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Painted Bunting and the Murder-Minded Kitty: Behind Bars in NYC

Dec 10, 2015 02:01 PM EST
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Painted Bunting
Although painted buntings don't normally travel north of Arkansas, a male has come to vacation at Prospect Park in Brooklyn, N.Y.
(Photo : Wikimedia Commons )

A very bright and lovely painted bunting--with vivid green, blue and orange details--has spent the last two weeks in New York's Prospect Park. It's a native of warmer climates and is only the 10th of its species to be seen in New York. The bird has attracted many spectators and birders, as well as a few cats. (Scroll down to read further...)

Photo of black-and-white cat at Prospect Park, Brooklyn, N.Y.
(Photo : Brooklyn Bird Club)
A male painted bunting, a bird that is rare in New York and many cool climates, has been hanging out in Brooklyn's Prospect Park for two weeks. It has had spectators, including the black-and-white cat pictured. The cat made a run for the bird and was subsequently trapped. It was unharmed and will be adopted out.

A black-and-white kitty that had been hanging out near the bird and made a run for it was recently trapped by Marty Woess, a wildlife expert with the organization that partners with the city to support the park, the Prospect Park Alliance.

"The cat looks a little embarrassed that it got caught, but it wasn't harmed at all," Rob Bate, the president of the Brooklyn Bird Club, according to an article in the New York Post.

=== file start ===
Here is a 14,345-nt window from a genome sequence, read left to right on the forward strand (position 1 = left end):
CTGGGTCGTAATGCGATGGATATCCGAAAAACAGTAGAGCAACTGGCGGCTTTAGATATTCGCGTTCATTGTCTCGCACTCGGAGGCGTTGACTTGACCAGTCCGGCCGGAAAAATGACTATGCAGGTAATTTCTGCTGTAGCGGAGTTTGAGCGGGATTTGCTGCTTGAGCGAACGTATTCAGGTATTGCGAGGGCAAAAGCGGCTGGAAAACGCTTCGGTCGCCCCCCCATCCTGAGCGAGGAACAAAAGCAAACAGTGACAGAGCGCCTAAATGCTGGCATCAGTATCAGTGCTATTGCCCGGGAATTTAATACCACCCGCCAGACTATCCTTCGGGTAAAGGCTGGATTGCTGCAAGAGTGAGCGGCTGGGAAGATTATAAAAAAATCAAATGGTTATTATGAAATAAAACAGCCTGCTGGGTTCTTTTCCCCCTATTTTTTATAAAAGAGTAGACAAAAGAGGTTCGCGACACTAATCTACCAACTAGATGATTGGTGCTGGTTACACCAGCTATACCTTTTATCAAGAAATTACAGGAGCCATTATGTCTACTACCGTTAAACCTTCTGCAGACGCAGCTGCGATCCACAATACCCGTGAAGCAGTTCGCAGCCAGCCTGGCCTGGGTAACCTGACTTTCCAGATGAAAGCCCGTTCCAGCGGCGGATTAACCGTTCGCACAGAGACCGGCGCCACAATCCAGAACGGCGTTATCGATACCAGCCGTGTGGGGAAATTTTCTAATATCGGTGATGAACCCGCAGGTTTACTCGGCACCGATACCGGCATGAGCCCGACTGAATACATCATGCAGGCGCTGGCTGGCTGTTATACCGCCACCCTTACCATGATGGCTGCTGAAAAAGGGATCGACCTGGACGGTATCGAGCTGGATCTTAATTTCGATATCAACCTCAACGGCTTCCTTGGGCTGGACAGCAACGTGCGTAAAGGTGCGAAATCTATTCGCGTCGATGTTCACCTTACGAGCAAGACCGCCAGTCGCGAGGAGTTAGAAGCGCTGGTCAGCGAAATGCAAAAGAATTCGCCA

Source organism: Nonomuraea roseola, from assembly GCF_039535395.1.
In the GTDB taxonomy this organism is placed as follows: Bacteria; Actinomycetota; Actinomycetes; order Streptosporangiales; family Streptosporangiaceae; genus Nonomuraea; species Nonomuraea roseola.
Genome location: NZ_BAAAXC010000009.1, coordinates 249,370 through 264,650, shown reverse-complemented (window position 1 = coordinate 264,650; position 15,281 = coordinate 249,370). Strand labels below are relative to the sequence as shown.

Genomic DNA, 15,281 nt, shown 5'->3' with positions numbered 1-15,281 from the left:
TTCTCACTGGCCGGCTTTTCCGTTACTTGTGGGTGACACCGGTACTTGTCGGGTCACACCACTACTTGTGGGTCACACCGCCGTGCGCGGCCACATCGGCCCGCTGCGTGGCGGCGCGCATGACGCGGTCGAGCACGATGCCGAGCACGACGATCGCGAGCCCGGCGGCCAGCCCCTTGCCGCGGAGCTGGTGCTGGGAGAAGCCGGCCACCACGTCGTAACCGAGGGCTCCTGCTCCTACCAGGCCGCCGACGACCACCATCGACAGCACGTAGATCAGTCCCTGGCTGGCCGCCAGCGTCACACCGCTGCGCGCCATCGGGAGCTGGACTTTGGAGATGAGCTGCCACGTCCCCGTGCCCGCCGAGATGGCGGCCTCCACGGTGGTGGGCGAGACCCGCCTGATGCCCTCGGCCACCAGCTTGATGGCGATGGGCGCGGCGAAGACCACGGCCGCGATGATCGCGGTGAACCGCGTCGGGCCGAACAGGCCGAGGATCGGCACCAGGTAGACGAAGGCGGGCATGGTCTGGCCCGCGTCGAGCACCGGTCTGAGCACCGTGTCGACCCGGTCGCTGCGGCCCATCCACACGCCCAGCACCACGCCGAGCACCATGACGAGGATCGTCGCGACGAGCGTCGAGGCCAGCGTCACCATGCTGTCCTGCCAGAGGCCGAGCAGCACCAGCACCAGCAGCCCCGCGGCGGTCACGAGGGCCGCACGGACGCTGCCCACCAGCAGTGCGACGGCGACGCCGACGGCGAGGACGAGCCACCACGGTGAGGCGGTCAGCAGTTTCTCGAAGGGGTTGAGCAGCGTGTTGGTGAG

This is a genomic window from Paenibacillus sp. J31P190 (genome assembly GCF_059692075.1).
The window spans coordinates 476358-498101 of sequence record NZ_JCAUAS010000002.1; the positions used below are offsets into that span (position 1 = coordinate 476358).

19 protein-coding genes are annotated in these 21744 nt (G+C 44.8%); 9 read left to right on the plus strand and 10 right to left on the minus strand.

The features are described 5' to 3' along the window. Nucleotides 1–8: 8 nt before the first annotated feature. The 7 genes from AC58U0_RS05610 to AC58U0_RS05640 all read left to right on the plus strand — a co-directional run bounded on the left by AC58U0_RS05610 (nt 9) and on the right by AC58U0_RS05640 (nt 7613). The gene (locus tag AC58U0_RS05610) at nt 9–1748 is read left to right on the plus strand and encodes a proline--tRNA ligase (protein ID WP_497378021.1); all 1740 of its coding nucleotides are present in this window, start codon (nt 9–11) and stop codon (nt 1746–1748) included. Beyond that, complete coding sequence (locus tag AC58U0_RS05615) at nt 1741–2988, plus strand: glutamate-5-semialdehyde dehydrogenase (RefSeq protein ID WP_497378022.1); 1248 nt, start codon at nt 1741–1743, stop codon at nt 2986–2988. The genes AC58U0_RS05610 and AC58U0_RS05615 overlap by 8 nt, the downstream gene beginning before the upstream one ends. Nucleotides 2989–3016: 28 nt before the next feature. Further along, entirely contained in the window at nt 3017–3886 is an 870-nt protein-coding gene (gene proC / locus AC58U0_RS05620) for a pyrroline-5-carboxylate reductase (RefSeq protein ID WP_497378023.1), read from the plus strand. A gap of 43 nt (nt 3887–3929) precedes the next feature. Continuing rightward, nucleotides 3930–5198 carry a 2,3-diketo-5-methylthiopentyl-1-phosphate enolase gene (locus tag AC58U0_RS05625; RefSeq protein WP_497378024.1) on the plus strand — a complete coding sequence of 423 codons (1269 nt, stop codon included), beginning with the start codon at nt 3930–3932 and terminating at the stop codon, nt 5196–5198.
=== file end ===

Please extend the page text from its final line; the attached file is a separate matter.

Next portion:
After Bate had alerted park officials of the hang-about cat, they gave the OK to trap the prowler earlier this week.
The trap first caught two raccoons, but eventually landed the tuxedo cat, said the Post piece.

The cat will be rehabbed at Sean Casey Animal Rescue, then put up for adoption. "The cat doesn't look feral so we're hoping that it'll just be friendly enough that we can just put it up for adoption," Sean Casey said to the Post. "But if it needs some work, we'll help it out."

If temperatures remain mild in the city, the bunting could hang around for much of the winter. Either that or he will continue south to Florida or near the United States-Mexico border.

Feral cats are considered a huge threat to birds, amphibians and other small creatures. In the United States, free-ranging domestic cats kill 1.3-4.0 billion birds annually, according to the analysis in a 2013 study led by the Smithsonian Conservation Biology Institute and published in the journal Nature. The study found that the majority of the cats doing the damage are stray or feral.

If you have an outdoor cat and would like to equip it with a belled collar or a special collar like the one in this study, that can help deter the cat from bringing home small prey.

For more great nature science stories and general news, please visit our sister site, Headlines and Global News (HNGN).

-Follow Catherine on Twitter @TreesWhales

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